French-Style Chicken and Stuffing in a Pot

By Cook's Illustrated Published January 2013

Why This Recipe Works

We love the flavors of the French classic, poule au pot, but without the time and, more important, the chickens that French peasants use in this dish, we had to find another way to make the simple but full-flavored dish. Instead of simmering the stuffed chicken, we used browned chicken pieces and decreased the amount of liquid to increase flavor. We rolled the stuffing into cylinders and steamed them along with the chicken, to decrease the cooking time and produce a moist and tender chicken. A simple herb sauce adds bright flavors to this one-pot meal.


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2 slices hearty white sandwich bread, crusts removed, torn into quarters
1 large egg
1 shallot, minced
2 garlic cloves, minced
2 tablespoons minced fresh parsley
2 tablespoons minced fennel fronds
2 teaspoons whole-grain mustard
1 teaspoon minced fresh marjoram
1/4 teaspoon pepper
1 pound bulk pork sausage


2 celery ribs, halved crosswise
8 sprigs plus 1 tablespoon minced fresh parsley
6 sprigs fresh marjoram
1 bay leaf
2 teaspoons vegetable oil
2 (12-ounce) bone-in split chicken breasts, trimmed
2 (12-ounce) bone-in chicken leg quarters, trimmed
Salt and pepper
1 1/2 pounds small red potatoes, unpeeled
2 carrots, peeled and cut into 1/2-inch lengths
1 fennel bulb, stalks trimmed, bulb quartered
8 whole peppercorns
2 garlic cloves, peeled
3 - 3 1/2 cups low-sodium chicken broth

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Serves 4 to 6

A neutral bulk sausage is best, but breakfast or sweet Italian sausage can be used. You’ll need a Dutch oven with at least a 7 1/4-quart capacity. Use small red potatoes, measuring 1 to 2 inches in diameter. Serve this dish with crusty bread and cornichons and Dijon mustard or Herb Sauce (see related content).

1. FOR THE SAUSAGE STUFFING: Adjust oven rack to middle position and heat oven to 300 degrees. Pulse bread in food processor until finely ground, 10 to 15 pulses. Add egg, shallot, garlic, parsley, fennel fronds, mustard, marjoram, and pepper to processor and pulse to combine, 6 to 8 pulses, scraping down sides of bowl as needed. Add sausage and pulse to combine, 3 to 5 pulses, scraping down sides of bowl as needed.

2. Place 18 by 12-inch piece of parchment paper on counter, with longer edge parallel to edge of counter. Place half of stuffing onto lower third of parchment, shaping it into rough 8 by 2-inch rectangle. Roll up sausage in parchment; gently but firmly twist both ends to compact mixture into 6- to 7-inch-long cylinder, approximately 2 inches in diameter. Repeat with second piece of parchment and remaining stuffing.

3. FOR THE CHICKEN: Using kitchen twine, tie together celery, parsley sprigs, marjoram, and bay leaf. Heat oil in large Dutch oven over medium-high heat until just smoking. Pat chicken breasts and leg quarters dry with paper towels, sprinkle with ½ teaspoon salt, and season with pepper. Add chicken, skin side down, and cook without moving it until browned, 4 to 7 minutes. Transfer chicken to large plate. Pour off and discard any fat in pot.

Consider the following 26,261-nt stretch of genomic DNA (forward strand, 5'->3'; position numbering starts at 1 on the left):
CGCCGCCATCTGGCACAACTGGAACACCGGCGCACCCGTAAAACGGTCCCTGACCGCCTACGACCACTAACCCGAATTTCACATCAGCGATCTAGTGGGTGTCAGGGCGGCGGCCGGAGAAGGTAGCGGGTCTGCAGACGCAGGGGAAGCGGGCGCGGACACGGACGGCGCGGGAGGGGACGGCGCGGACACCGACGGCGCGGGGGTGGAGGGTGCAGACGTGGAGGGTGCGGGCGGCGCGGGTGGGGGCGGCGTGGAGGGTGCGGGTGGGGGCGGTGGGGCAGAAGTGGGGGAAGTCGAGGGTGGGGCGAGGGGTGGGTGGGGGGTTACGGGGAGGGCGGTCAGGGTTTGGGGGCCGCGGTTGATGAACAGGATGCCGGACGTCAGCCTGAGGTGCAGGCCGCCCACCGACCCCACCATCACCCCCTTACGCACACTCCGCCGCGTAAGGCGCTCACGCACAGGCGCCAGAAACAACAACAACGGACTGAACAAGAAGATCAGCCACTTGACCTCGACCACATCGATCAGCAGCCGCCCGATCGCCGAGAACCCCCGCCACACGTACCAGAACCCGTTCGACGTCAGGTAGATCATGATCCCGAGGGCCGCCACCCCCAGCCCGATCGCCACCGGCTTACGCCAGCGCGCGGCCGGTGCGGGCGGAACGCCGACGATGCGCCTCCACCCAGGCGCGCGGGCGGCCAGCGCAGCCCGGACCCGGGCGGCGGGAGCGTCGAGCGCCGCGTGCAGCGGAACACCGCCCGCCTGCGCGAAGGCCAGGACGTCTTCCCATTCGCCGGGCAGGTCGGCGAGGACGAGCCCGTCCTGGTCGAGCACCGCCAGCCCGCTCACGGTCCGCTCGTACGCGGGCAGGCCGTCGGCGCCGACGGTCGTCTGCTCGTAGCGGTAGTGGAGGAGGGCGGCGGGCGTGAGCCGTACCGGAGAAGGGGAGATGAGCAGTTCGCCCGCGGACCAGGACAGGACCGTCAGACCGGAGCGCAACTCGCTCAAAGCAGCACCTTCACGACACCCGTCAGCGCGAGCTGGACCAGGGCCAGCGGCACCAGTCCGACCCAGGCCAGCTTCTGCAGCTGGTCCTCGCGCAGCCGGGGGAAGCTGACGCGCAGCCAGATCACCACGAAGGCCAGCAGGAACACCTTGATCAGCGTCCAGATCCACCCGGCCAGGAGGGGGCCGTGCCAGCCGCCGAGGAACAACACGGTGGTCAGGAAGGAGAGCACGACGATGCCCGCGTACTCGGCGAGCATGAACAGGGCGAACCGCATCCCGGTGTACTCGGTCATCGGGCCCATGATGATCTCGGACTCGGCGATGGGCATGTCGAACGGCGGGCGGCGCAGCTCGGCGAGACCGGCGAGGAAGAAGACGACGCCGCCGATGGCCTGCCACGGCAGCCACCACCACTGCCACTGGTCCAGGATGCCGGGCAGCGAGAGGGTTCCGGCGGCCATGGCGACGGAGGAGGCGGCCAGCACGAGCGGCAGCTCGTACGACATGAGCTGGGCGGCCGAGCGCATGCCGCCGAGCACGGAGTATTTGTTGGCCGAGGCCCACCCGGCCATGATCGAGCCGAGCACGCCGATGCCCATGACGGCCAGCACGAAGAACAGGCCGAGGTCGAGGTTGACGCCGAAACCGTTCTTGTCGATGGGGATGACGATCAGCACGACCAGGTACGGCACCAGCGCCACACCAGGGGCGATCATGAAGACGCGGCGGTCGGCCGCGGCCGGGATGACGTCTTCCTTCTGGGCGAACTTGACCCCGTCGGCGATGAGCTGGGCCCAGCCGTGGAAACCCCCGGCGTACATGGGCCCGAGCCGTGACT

4. Remove Dutch oven from heat and carefully arrange celery bundle, potatoes, carrots, and fennel in even layer over bottom of pot. Sprinkle peppercorns, garlic, and ¼ teaspoon salt over vegetables. Add enough broth so that top ½ inch of vegetables is above surface of liquid. Place leg quarters on top of vegetables in center of pot. Place stuffing cylinders on either side of leg quarters. Arrange breasts on top of leg quarters. Place pot over high heat and bring to simmer. Cover, transfer to oven, and cook until breasts register 160 degrees, 60 to 75 minutes.

5. Transfer chicken and stuffing cylinders to carving board. Using slotted spoon, transfer vegetables to serving platter, discarding celery bundle. Pour broth through fine-mesh strainer into fat separator; discard solids. Let stand for 5 minutes.

6. Unwrap stuffing cylinders and slice into ½-inch-thick disks; transfer slices to platter with vegetables. Remove skin from chicken pieces and discard. Carve breasts from bone and slice into ½-inch-thick pieces. Separate thigh from leg by cutting through joint. Transfer chicken to platter with stuffing and vegetables. Pour ½ cup defatted broth over chicken and stuffing to moisten. Sprinkle with minced parsley. Serve, ladling remaining broth over individual servings.


Sliceable Stuffing

Though many traditional poule au pot recipes call for cramming a bread-sausage stuffing inside a whole chicken, we took the less-messy route and made a compact, sliceable stuffing by rolling the bread-sausage mixture in parchment paper. The pair of sausage-shaped logs cook right alongside the chicken pieces and vegetables.

How Perfectly Cooked Chicken and Vegetables Stack Up

To guarantee that the various components cook up properly, we pack the pot in a specific order: Hardy vegetables sit in the broth at the bottom because water conducts heat more efficiently than air. Longer-cooking dark meat and stuffing sit above them; as the meat and vegetables cook and release juices, they will become almost completely submerged. The delicate white meat rests on top, out of the liquid.

FROM TOP TO BOTTOM: Breasts, Stuffing, Leg quarters, Bouquet garnni, Vegetables, Broth